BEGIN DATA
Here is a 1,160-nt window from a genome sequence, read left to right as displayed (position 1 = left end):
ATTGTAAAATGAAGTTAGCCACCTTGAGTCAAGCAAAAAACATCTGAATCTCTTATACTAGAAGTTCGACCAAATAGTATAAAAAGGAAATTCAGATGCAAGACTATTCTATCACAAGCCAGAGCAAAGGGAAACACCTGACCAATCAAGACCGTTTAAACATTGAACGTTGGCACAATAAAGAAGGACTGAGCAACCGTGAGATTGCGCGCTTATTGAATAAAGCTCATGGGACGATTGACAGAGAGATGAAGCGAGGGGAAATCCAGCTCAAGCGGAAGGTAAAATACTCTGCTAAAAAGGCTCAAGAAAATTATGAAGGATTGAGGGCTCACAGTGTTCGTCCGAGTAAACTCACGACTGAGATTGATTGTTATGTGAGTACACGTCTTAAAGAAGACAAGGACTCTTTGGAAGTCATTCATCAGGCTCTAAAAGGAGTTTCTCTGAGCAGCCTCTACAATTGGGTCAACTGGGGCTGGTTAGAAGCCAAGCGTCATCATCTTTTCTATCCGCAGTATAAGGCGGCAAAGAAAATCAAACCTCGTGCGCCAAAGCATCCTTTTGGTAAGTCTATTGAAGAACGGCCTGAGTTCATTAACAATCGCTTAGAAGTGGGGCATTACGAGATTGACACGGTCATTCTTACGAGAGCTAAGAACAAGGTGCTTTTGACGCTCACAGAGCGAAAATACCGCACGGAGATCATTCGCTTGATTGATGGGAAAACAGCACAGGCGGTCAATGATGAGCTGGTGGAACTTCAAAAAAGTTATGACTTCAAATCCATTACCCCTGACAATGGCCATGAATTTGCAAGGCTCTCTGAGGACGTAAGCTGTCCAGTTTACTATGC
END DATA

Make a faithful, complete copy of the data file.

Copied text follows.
Here is a 1,160-nt window from a genome sequence, read left to right as displayed (position 1 = left end):
ATTGTAAAATGAAGTTAGCCACCTTGAGTCAAGCAAAAAACATCTGAATCTCTTATACTAGAAGTTCGACCAAATAGTATAAAAAGGAAATTCAGATGCAAGACTATTCTATCACAAGCCAGAGCAAAGGGAAACACCTGACCAATCAAGACCGTTTAAACATTGAACGTTGGCACAATAAAGAAGGACTGAGCAACCGTGAGATTGCGCGCTTATTGAATAAAGCTCATGGGACGATTGACAGAGAGATGAAGCGAGGGGAAATCCAGCTCAAGCGGAAGGTAAAATACTCTGCTAAAAAGGCTCAAGAAAATTATGAAGGATTGAGGGCTCACAGTGTTCGTCCGAGTAAACTCACGACTGAGATTGATTGTTATGTGAGTACACGTCTTAAAGAAGACAAGGACTCTTTGGAAGTCATTCATCAGGCTCTAAAAGGAGTTTCTCTGAGCAGCCTCTACAATTGGGTCAACTGGGGCTGGTTAGAAGCCAAGCGTCATCATCTTTTCTATCCGCAGTATAAGGCGGCAAAGAAAATCAAACCTCGTGCGCCAAAGCATCCTTTTGGTAAGTCTATTGAAGAACGGCCTGAGTTCATTAACAATCGCTTAGAAGTGGGGCATTACGAGATTGACACGGTCATTCTTACGAGAGCTAAGAACAAGGTGCTTTTGACGCTCACAGAGCGAAAATACCGCACGGAGATCATTCGCTTGATTGATGGGAAAACAGCACAGGCGGTCAATGATGAGCTGGTGGAACTTCAAAAAAGTTATGACTTCAAATCCATTACCCCTGACAATGGCCATGAATTTGCAAGGCTCTCTGAGGACGTAAGCTGTCCAGTTTACTATGC